Regularly bathing your dog is important for maintaining hygiene and appearance by removing dirt and debris from their fur. Our vets in White House have created a guide to help you through bathing and determine how often you should bathe your furry friend.
How Often Should I Bathe & Wash My Dog?
As a dog owner, it is essential to give your pet baths, but over-bathing can result in dryness, skin irritation, and other issues. The frequency of bathing your dog depends on factors like their health condition, coat type, and lifestyle.
Dogs with longer costs need more frequent baths, approximately once a month, whereas dogs with shorter fur may only need a bath every three months.
Active dogs who love playing outside will require more frequent baths than dogs who spend most of their time indoors. You should only bathe your dog if they have a bad smell, are covered in mud, or has oily fur, as excessive bathing can be harmful.
If your dog has allergies or a specific health condition, your vet may recommend a different bathing schedule.
It's best to consult your veterinarian to determine your dog's bathing needs. As a general guideline, bathing your dog once every two or three months is a good starting point.
Why Do I Need to Bathe My Dog?
Even though dogs are usually good at bathing themselves, there are situations where they require some help from their owners, especially if they love swimming in lakes, rolling around in the mud, or even if their fur gets naturally oily.
There are a handful of reasons why you should bathe your dog regularly, from helping them smell better and reducing their shedding to strengthening the bond you have with your pup. Here is a list of reasons why it's important to give your dog routine baths:
- It helps them smell better
- It helps prevent skin conditions
- It removes dirt and debris from their fur
- Reduces shedding
Bathing your dog also allows you to keep an eye on your dog's health and examine them for signs of any conditions that may be developing, like swelling, redness, or unusual bumps on their skin, paws, nails, or ears. This even gives you the opportunity to check for external parasites such as ticks, mites, and fleas. Contact your vet to arrange an appointment if you detect any of these external parasites or unusual symptoms.
How To Give Your Dog a Bath
The process of bathing your dog will be easier and less stressful if you know the steps of giving your dog a bath and are prepared to perform the task. Below, we have listed the steps to giving your dog a bath at home.
- Pick where you want to bathe your dog (kiddie pool, bathtub, sink, patio, etc). Be sure you bathe them in the same place each time so they know what to expect.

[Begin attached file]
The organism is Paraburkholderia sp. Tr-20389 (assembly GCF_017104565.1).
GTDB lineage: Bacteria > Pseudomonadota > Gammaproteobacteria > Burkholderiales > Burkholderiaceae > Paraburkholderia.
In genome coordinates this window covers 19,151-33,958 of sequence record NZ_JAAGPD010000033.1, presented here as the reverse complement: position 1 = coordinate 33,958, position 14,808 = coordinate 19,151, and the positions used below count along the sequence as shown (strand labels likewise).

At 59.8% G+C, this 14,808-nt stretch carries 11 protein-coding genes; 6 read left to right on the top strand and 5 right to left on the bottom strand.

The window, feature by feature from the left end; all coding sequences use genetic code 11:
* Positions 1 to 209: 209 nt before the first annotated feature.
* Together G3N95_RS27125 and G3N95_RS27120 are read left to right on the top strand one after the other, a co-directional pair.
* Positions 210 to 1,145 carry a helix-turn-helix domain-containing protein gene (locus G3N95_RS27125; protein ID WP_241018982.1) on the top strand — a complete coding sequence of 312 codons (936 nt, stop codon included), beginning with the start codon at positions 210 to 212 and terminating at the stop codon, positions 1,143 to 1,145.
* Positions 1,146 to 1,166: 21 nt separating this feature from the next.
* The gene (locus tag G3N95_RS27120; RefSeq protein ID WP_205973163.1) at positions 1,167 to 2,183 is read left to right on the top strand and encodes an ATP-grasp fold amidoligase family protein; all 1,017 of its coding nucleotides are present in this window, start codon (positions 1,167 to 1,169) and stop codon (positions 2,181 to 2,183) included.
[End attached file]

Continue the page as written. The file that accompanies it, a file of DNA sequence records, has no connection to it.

- Gather the supplies you need, like a slip-resistant mat (if using a tub), a brush, scrubber, and shampoo that's specially made for dogs. Never use human shampoo or conditioner on your pup, as it can irritate their skin. Your vet can suggest the shampoo that will suit your dog best.
- Begin by brushing your dog's fur from head to tail to loosen dirt and remove knots and mats.
- Use lukewarm water when washing your dog (never use hot water), and keep the water out of your dog's face.
- Talk to your dog in a calm and soothing voice, pet them often, and offer praise and treats when they are behaving. If your dog starts to resist and struggle, wait for them to calm down again before continuing.
- Lather and massage the shampoo all over your dog's body. Be sure not to get any in their eyes, ears, or face. You can start at their paws and work your way up to the head to provide fewer opportunities for the shampoo to run into their face.
- Rinse your dog from head to tail. Continue rinsing in this pattern until you have gotten all the soap out of your dog's skin because any soap left behind can cause irritation.
- Dry your dog well with a warm, clean towel to help your dog air-dry faster.
- Let your dog's fur air-dry. Don't use hot blow dryers that are designed for human hair because they can be too hot for your dog's skin. If you'd like, you can use a blow dryer designed for dogs that operate at a lower temperature.
- Reward your dog. They have made it through the bathing process; give your dog a treat, lots of praise, and maybe even some playtime!
When Should I Bring My Dog to the Groomers?
If your dog resits every time you try to bathe them, it may be best to seek the help of a professional groomer. They have the necessary training and equipment to safely clean dogs of all breeds, sizes, and temperaments.
At White House Animal Hospital, our veterinary team offers professional bathing services for dogs and grooming services such as de-shedding treatments, haircuts, nail trimming, ear cleaning, and teeth brushing.
We are happy to help keep your furry friend looking and feeling their best.